Channel 2 (WLBZ), Channel 7 (WVII) and the Bangor Daily News reported on the Feb. 12 swearing in ceremony held in Hermon for the new five-member Maine Wabanaki-State Child Welfare Truth and Reconciliation Commission, which includes University of Maine School of Social Work Director Dr. Gail Werrbach. Over the next 27 months, the Commission will work “to uncover and acknowledge the truth, creating opportunities to heal and learn from the truth, and collaborate to operate the best child welfare system possible for Wabanaki children.” In the 1800’s children were forcibly removed from their Native families and communities and placed in boarding schools where they were not allowed to use their Native language, customs or practices. In the 1950’s the Child Welfare League of American began the Indian Adoption Project, an initiative created to “save” American Indian children by placing them into white American households. Justification for removing Indian children from their families was based on poverty – the ultimate result of the US Government’s racist and colonization policies against Native AmericanTribes. This “experiment” was proved wrong. In fact, the Native children were victimized by the loss of connection to family, community, culture, identity, and a sense of belonging. The Commission is seeking to uncover the lost truths of the past “creating a common understanding of what happened.” This will be done in a community-based, supportive, healing environment for those who were affected. The TRC will issue a final report that is also a means for the Wabanaki Tribal Governments, and most importantly the Maine government, to reflect and improve upon the child welfare process in the state to ensure American Indian children are never placed in the same position again. For more information see the Maine Wabanaki-State Child Welfare Truth and Reconciliation Commission.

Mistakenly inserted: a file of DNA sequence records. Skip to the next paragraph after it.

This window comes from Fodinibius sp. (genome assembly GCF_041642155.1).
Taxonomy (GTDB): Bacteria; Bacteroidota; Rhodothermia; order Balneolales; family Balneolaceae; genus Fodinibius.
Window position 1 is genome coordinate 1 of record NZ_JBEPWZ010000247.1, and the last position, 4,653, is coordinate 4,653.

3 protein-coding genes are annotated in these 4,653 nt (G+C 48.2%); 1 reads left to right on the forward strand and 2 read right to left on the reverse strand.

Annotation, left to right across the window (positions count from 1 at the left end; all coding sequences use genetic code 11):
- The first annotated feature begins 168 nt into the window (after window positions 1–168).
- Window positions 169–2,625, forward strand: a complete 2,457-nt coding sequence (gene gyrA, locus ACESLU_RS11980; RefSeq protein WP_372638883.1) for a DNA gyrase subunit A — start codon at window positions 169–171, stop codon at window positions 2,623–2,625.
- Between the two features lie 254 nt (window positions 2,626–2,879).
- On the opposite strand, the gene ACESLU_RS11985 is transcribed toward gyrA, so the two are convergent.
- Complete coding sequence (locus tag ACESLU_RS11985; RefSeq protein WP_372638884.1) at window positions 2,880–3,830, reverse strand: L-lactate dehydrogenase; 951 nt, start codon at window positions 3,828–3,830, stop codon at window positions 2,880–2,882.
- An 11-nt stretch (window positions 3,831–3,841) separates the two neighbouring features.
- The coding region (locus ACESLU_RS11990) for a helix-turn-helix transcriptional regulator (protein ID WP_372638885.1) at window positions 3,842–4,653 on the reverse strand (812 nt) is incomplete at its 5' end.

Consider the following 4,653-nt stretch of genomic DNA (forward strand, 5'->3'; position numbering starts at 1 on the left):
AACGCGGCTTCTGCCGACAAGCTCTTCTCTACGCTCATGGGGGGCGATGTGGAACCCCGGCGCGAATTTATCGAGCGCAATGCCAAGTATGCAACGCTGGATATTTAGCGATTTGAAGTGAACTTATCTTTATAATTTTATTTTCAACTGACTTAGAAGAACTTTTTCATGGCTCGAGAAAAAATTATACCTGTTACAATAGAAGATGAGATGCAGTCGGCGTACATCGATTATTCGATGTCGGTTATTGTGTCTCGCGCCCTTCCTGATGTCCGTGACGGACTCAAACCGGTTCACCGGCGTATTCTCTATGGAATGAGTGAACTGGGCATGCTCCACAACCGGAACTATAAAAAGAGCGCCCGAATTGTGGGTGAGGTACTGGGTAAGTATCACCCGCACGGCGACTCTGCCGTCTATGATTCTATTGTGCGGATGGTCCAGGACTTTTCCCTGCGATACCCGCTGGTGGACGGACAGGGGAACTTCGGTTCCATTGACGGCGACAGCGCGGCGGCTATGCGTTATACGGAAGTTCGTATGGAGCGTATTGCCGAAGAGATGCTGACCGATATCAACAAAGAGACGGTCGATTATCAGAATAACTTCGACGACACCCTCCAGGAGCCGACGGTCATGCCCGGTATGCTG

Image Description: Gail Werrbach